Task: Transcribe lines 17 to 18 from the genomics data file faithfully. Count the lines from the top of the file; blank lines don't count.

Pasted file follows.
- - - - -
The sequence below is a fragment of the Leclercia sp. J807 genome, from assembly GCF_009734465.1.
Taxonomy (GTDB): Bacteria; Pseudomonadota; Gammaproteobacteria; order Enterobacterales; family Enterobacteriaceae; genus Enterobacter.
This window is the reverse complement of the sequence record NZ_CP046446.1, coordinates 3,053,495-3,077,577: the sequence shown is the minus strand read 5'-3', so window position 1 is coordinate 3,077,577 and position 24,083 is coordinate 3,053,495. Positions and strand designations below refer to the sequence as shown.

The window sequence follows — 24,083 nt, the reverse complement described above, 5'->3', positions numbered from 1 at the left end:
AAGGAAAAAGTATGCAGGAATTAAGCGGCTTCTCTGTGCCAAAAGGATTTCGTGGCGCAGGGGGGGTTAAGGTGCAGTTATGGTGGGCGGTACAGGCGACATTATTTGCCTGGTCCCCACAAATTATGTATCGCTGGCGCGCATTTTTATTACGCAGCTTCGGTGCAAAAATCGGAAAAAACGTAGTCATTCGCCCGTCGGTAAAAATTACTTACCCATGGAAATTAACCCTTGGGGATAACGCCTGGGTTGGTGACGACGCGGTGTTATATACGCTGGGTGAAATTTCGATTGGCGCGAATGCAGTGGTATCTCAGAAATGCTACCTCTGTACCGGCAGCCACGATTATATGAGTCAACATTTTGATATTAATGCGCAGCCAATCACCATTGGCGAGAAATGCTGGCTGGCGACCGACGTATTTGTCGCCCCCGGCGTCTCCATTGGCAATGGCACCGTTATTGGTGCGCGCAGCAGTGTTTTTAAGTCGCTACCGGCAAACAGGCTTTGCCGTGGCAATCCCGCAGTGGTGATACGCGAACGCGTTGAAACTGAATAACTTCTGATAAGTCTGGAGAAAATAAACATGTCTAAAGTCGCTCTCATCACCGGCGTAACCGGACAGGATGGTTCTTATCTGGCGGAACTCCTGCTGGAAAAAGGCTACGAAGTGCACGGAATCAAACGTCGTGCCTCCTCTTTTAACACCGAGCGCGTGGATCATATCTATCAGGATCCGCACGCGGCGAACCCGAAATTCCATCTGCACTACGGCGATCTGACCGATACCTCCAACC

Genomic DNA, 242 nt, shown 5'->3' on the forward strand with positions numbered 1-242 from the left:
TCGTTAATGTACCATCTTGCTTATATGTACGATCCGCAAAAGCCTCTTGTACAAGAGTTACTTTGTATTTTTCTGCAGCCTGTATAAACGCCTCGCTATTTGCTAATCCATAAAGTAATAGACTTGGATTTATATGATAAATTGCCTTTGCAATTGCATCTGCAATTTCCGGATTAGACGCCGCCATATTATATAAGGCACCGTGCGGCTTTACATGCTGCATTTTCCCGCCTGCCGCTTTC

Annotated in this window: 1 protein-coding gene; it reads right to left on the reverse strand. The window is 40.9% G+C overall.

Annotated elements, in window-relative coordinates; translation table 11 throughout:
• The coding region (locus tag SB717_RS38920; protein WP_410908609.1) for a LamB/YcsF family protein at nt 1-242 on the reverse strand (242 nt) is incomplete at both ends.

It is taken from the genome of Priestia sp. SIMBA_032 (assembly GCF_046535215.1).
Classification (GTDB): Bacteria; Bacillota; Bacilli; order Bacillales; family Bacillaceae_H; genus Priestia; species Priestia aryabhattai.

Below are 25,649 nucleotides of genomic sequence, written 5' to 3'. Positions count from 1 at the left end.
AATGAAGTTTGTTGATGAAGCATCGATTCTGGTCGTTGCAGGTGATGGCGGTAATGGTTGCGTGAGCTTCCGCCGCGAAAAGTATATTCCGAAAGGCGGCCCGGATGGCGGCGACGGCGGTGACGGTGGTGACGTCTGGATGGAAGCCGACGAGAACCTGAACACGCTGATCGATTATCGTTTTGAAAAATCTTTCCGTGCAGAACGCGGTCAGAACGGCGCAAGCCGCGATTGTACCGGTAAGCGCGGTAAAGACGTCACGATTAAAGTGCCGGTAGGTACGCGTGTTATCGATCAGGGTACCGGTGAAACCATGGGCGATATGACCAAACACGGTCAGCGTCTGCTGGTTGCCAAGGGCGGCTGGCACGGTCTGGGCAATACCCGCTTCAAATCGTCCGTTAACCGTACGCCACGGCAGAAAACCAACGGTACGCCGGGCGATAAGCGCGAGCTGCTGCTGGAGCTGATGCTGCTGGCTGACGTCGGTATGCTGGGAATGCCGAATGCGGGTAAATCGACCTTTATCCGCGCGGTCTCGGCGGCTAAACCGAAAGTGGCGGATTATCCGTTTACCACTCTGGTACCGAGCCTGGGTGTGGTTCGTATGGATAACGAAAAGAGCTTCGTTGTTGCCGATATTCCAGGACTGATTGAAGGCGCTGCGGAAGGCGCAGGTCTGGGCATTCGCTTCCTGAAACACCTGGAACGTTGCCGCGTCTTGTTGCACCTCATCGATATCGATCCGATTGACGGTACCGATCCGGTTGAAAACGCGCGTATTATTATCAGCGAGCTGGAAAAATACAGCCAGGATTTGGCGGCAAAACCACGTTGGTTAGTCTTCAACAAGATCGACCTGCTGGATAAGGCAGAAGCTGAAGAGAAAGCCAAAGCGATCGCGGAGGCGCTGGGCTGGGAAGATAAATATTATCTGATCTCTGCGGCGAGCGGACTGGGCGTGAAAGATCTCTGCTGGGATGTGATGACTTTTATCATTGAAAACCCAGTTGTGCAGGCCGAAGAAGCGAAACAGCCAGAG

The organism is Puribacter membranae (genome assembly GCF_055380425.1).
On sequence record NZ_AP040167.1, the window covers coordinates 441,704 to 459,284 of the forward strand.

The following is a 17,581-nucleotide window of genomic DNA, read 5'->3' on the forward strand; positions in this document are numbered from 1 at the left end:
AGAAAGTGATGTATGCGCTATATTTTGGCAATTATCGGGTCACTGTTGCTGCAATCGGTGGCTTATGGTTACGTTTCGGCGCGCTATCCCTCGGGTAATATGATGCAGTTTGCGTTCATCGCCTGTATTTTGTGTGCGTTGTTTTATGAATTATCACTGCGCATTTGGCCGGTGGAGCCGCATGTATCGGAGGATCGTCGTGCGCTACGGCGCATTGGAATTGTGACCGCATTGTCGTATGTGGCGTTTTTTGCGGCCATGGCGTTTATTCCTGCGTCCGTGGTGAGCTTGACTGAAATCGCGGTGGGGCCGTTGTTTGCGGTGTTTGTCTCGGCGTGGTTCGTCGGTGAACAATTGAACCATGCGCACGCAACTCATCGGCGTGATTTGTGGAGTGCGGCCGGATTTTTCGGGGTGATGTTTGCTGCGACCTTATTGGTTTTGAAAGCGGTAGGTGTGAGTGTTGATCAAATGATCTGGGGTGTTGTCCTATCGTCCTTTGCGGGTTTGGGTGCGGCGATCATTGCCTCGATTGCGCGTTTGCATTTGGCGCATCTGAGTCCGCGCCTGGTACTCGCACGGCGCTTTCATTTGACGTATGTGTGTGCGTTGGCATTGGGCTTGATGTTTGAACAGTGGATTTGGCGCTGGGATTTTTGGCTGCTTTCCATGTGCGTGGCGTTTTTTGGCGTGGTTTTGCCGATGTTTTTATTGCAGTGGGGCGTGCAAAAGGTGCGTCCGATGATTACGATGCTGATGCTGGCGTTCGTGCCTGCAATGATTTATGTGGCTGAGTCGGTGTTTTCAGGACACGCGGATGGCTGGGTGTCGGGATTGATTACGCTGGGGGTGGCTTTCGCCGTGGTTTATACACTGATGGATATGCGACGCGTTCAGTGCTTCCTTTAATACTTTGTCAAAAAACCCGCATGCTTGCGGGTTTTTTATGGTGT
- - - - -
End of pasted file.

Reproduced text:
The following is a 17,581-nucleotide window of genomic DNA, read 5'->3' on the forward strand; positions in this document are numbered from 1 at the left end:
AGAAAGTGATGTATGCGCTATATTTTGGCAATTATCGGGTCACTGTTGCTGCAATCGGTGGCTTATGGTTACGTTTCGGCGCGCTATCCCTCGGGTAATATGATGCAGTTTGCGTTCATCGCCTGTATTTTGTGTGCGTTGTTTTATGAATTATCACTGCGCATTTGGCCGGTGGAGCCGCATGTATCGGAGGATCGTCGTGCGCTACGGCGCATTGGAATTGTGACCGCATTGTCGTATGTGGCGTTTTTTGCGGCCATGGCGTTTATTCCTGCGTCCGTGGTGAGCTTGACTGAAATCGCGGTGGGGCCGTTGTTTGCGGTGTTTGTCTCGGCGTGGTTCGTCGGTGAACAATTGAACCATGCGCACGCAACTCATCGGCGTGATTTGTGGAGTGCGGCCGGATTTTTCGGGGTGATGTTTGCTGCGACCTTATTGGTTTTGAAAGCGGTAGGTGTGAGTGTTGATCAAATGATCTGGGGTGTTGTCCTATCGTCCTTTGCGGGTTTGGGTGCGGCGATCATTGCCTCGATTGCGCGTTTGCATTTGGCGCATCTGAGTCCGCGCCTGGTACTCGCACGGCGCTTTCATTTGACGTATGTGTGTGCGTTGGCATTGGGCTTGATGTTTGAACAGTGGATTTGGCGCTGGGATTTTTGGCTGCTTTCCATGTGCGTGGCGTTTTTTGGCGTGGTTTTGCCGATGTTTTTATTGCAGTGGGGCGTGCAAAAGGTGCGTCCGATGATTACGATGCTGATGCTGGCGTTCGTGCCTGCAATGATTTATGTGGCTGAGTCGGTGTTTTCAGGACACGCGGATGGCTGGGTGTCGGGATTGATTACGCTGGGGGTGGCTTTCGCCGTGGTTTATACACTGATGGATATGCGACGCGTTCAGTGCTTCCTTTAATACTTTGTCAAAAAACCCGCATGCTTGCGGGTTTTTTATGGTGT